Horsechestnut - Plant
Common name: Aesculus hippocastanum
Bloom time: May
Height: 50.00 to 75.00 feet
Difficulty level: easy to grow
Planting & Care
The horse chestnut can also be grown from seeds or conkers. The spiny seedpods drop from the tree in fall when ripened and crack open to reveal the horse chestnut seeds inside. Horse chestnut seeds should be planted as soon as possible. Do not allow them to dry out.
Sunlight: Full sun to part shade
Soil: well-drained soil
Temprature: 30 °C
Fertilizer: Apply any organic fertilizer
- Once roots begin sprouting, plant them in pots of composted soil.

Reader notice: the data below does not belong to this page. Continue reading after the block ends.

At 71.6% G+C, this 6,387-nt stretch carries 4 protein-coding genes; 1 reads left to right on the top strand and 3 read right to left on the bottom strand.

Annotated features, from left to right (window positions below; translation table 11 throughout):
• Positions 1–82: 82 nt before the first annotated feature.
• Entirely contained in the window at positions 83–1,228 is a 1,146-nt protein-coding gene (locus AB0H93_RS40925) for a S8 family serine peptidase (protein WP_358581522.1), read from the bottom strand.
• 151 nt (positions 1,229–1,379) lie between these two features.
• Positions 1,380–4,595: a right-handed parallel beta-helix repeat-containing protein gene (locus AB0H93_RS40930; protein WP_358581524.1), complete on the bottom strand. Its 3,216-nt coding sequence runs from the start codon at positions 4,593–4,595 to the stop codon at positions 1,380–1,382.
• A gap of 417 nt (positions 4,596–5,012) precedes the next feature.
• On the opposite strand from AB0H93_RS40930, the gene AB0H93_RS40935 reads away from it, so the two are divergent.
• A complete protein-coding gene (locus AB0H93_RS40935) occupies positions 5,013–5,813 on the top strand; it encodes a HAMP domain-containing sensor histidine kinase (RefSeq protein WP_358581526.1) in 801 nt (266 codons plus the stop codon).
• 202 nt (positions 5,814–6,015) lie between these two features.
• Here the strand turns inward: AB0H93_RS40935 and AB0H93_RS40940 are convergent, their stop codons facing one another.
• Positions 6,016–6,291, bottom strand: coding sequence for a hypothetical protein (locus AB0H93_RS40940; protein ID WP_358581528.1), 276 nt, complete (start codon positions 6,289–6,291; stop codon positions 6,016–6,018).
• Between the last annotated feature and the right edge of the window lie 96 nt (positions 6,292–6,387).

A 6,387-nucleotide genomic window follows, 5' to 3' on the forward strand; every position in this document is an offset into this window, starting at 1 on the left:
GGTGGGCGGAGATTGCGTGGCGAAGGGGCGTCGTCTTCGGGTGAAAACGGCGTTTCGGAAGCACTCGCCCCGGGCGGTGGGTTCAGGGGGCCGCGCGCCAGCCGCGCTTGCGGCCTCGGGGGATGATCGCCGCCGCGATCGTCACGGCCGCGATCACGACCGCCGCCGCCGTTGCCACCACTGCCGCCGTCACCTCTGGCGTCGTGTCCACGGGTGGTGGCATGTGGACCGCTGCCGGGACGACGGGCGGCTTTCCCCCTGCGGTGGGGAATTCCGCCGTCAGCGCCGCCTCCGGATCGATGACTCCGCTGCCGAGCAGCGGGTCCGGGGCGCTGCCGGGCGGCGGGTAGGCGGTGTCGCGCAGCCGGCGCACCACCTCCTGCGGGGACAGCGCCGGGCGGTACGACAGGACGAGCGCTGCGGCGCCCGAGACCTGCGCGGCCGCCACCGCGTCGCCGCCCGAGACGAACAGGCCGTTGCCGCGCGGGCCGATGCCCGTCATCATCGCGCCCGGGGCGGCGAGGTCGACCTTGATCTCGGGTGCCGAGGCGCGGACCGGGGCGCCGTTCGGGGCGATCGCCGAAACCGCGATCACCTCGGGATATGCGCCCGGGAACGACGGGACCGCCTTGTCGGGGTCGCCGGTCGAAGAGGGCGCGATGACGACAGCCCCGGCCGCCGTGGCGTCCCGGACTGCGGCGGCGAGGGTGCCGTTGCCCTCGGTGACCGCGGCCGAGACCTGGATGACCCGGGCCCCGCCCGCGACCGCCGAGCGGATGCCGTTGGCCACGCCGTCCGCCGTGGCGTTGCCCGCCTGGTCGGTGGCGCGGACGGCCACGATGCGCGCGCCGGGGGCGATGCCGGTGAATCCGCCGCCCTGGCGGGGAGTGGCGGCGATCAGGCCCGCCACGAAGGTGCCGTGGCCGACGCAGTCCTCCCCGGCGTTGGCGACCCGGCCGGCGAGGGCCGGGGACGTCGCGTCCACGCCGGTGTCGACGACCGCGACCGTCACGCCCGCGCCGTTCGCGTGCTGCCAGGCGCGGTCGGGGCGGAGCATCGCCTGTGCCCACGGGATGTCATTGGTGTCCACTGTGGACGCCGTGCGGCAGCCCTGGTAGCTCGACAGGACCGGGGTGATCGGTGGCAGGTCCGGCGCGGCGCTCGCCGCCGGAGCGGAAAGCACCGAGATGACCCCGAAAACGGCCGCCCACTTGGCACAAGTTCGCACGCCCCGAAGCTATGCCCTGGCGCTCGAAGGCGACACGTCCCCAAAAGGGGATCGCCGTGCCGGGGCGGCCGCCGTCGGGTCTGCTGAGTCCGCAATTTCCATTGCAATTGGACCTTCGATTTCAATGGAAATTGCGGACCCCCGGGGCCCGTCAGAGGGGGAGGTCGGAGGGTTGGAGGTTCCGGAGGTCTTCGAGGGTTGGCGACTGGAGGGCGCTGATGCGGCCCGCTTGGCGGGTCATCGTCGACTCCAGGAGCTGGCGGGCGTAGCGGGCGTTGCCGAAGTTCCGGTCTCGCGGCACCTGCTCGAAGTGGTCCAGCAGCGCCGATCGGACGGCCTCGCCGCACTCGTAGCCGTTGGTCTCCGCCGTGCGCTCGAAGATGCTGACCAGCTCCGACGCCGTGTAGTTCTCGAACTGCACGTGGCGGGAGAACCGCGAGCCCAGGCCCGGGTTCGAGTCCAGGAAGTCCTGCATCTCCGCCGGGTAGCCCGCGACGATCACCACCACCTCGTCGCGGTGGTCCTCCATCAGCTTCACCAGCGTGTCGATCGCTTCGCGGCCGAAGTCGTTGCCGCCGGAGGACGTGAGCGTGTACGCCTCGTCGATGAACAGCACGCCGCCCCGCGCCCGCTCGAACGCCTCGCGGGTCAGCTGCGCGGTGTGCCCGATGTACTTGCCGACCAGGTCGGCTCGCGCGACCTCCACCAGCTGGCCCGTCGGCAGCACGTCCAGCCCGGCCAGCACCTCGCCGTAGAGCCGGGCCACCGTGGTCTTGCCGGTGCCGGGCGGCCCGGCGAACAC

- Horse chestnut seedlings can be planted in their permanent locations the following spring or fall, or whenever they reach about a foot or so tall.
Horsechestnuts and buckeyes (Aesculus) are in the soapberry family (Sapindaceae) and produce poisonous nuts. Horsechestnut is closely related to Ohio buckeye, being most easily distinguished from the latter by having spiny sharp fruits and sticky buds.
- Horse chestnut trees are native to the Balkan Peninsula (for example, Greece and .
- Today, horse chestnut seed extract is used primarily as a folk or traditional
- A beautiful landscape tree for parks and large lawns.
Leaf blotch can be a significant problem. Powdery mildew and anthracnose are also frequent problems.
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